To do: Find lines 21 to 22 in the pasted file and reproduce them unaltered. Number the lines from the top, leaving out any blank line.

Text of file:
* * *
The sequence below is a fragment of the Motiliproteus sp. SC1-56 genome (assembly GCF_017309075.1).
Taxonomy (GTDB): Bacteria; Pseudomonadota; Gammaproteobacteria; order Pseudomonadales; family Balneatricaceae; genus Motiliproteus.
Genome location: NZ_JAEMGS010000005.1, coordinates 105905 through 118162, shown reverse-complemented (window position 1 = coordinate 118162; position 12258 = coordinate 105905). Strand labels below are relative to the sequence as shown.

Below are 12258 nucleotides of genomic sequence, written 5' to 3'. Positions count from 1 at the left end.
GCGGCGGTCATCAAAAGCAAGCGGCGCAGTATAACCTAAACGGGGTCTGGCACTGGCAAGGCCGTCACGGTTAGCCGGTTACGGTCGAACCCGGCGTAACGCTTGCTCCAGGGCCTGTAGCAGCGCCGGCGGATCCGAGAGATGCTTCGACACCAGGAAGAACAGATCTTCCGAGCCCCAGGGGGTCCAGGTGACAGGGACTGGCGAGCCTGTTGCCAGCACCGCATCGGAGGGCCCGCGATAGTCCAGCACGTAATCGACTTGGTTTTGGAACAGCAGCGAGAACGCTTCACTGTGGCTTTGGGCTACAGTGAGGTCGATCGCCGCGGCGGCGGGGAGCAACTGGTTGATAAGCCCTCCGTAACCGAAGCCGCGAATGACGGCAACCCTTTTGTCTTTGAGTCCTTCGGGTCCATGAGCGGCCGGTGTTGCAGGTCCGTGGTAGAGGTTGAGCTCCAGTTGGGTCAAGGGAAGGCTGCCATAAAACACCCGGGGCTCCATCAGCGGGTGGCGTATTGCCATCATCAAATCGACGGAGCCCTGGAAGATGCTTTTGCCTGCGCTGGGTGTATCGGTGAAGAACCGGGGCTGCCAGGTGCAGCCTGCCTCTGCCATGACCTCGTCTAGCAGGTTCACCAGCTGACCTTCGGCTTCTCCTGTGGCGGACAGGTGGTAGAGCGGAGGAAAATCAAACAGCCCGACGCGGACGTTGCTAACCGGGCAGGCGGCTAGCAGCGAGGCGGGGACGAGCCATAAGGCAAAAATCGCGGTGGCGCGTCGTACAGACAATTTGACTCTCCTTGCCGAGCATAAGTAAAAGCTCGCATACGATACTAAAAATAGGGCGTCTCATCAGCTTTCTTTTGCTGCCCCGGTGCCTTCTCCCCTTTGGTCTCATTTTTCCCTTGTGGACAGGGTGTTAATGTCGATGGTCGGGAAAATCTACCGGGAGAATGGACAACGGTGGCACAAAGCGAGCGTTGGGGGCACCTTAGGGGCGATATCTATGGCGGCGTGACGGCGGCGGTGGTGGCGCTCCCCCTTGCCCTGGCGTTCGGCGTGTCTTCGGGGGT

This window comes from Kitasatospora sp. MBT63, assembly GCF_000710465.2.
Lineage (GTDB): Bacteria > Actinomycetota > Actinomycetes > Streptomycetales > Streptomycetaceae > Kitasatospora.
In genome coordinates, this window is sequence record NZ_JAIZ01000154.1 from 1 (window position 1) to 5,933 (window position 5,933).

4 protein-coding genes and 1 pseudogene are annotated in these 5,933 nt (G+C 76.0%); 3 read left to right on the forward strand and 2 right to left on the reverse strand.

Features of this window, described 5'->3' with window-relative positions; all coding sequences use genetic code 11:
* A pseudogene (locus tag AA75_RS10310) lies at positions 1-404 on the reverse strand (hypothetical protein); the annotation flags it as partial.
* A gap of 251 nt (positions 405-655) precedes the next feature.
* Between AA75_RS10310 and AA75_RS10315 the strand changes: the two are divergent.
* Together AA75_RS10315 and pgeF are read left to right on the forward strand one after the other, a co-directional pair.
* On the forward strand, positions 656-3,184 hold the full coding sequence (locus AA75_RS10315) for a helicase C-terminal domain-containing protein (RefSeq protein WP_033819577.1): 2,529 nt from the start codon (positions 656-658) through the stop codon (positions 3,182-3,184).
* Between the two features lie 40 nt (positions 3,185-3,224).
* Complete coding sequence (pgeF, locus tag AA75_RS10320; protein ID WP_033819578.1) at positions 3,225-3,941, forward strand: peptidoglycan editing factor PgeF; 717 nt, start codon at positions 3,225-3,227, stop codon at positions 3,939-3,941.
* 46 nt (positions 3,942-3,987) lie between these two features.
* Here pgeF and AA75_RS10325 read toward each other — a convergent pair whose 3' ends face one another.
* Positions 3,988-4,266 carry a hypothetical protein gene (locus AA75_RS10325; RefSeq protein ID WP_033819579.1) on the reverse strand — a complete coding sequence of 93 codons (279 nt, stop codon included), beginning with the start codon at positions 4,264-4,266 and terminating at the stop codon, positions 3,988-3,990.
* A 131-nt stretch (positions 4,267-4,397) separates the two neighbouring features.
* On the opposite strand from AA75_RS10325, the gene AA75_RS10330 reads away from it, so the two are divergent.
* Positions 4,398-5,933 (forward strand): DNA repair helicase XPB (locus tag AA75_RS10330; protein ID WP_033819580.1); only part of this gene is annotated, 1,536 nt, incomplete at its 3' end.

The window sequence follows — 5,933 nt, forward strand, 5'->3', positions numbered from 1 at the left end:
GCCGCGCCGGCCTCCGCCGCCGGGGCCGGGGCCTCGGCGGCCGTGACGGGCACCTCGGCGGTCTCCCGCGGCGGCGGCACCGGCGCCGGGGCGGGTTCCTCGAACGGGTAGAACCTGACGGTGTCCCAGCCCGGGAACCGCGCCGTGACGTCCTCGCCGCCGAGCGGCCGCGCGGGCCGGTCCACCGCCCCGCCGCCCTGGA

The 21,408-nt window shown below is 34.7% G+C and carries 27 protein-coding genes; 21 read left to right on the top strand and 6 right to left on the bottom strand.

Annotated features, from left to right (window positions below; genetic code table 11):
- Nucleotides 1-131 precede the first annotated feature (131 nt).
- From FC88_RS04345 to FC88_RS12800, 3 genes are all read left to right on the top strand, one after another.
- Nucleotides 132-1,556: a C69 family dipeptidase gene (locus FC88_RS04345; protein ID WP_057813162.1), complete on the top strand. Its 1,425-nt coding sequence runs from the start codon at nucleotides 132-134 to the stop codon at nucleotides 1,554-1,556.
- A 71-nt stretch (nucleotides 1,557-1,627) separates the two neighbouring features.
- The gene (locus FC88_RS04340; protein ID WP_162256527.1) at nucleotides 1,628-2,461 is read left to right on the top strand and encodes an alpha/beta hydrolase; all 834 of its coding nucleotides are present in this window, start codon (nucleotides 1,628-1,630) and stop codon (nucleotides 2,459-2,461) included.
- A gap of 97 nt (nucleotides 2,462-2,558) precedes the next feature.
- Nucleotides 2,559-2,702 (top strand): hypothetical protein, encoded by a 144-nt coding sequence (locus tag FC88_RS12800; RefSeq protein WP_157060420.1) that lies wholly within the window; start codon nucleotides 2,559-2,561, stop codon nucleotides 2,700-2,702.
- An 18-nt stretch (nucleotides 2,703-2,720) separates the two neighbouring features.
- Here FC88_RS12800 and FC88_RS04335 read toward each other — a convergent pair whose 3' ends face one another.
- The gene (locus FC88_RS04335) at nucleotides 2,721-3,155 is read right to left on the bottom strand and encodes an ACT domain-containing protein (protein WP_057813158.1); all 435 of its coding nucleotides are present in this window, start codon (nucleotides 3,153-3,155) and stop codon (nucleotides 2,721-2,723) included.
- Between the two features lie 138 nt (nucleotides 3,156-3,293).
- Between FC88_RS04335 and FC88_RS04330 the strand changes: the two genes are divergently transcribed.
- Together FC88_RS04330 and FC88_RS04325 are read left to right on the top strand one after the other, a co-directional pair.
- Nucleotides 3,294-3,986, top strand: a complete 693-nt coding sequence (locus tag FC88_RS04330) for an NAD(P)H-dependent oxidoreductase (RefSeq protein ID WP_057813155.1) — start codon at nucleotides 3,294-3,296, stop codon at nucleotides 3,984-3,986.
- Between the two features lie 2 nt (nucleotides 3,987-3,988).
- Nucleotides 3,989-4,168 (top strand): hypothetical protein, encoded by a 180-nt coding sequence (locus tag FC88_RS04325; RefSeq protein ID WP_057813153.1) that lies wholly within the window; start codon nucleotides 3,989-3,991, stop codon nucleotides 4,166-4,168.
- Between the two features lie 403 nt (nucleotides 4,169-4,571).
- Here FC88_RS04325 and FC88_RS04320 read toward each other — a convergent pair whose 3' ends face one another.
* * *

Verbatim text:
* A 131-nt stretch (positions 4,267-4,397) separates the two neighbouring features.
* On the opposite strand from AA75_RS10325, the gene AA75_RS10330 reads away from it, so the two are divergent.